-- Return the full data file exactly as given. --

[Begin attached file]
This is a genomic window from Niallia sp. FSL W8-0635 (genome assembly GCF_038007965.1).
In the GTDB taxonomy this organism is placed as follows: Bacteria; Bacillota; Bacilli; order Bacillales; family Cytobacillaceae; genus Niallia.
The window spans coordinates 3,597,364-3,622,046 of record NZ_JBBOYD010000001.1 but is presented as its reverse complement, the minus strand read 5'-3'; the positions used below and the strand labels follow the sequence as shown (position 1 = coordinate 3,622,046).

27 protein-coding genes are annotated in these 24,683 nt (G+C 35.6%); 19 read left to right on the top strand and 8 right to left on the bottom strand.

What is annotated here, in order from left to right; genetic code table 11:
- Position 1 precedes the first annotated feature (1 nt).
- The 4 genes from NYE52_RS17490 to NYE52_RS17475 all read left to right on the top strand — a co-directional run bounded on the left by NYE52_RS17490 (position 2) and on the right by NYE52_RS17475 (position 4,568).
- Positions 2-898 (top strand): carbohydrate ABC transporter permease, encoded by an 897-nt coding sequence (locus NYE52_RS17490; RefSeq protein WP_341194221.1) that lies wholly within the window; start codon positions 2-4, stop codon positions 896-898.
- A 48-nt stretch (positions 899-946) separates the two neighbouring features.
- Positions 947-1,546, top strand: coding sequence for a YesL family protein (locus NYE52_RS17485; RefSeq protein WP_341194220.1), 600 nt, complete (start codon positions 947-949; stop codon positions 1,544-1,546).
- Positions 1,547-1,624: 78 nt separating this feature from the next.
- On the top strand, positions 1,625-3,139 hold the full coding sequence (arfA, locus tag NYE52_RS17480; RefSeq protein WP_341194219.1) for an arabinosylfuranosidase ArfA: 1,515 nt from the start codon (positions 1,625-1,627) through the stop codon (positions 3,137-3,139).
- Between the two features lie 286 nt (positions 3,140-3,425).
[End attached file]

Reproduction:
This is a genomic window from Niallia sp. FSL W8-0635 (genome assembly GCF_038007965.1).
In the GTDB taxonomy this organism is placed as follows: Bacteria; Bacillota; Bacilli; order Bacillales; family Cytobacillaceae; genus Niallia.
The window spans coordinates 3,597,364-3,622,046 of record NZ_JBBOYD010000001.1 but is presented as its reverse complement, the minus strand read 5'-3'; the positions used below and the strand labels follow the sequence as shown (position 1 = coordinate 3,622,046).

27 protein-coding genes are annotated in these 24,683 nt (G+C 35.6%); 19 read left to right on the top strand and 8 right to left on the bottom strand.

What is annotated here, in order from left to right; genetic code table 11:
- Position 1 precedes the first annotated feature (1 nt).
- The 4 genes from NYE52_RS17490 to NYE52_RS17475 all read left to right on the top strand — a co-directional run bounded on the left by NYE52_RS17490 (position 2) and on the right by NYE52_RS17475 (position 4,568).
- Positions 2-898 (top strand): carbohydrate ABC transporter permease, encoded by an 897-nt coding sequence (locus NYE52_RS17490; RefSeq protein WP_341194221.1) that lies wholly within the window; start codon positions 2-4, stop codon positions 896-898.
- A 48-nt stretch (positions 899-946) separates the two neighbouring features.
- Positions 947-1,546, top strand: coding sequence for a YesL family protein (locus NYE52_RS17485; RefSeq protein WP_341194220.1), 600 nt, complete (start codon positions 947-949; stop codon positions 1,544-1,546).
- Positions 1,547-1,624: 78 nt separating this feature from the next.
- On the top strand, positions 1,625-3,139 hold the full coding sequence (arfA, locus tag NYE52_RS17480; RefSeq protein WP_341194219.1) for an arabinosylfuranosidase ArfA: 1,515 nt from the start codon (positions 1,625-1,627) through the stop codon (positions 3,137-3,139).
- Between the two features lie 286 nt (positions 3,140-3,425).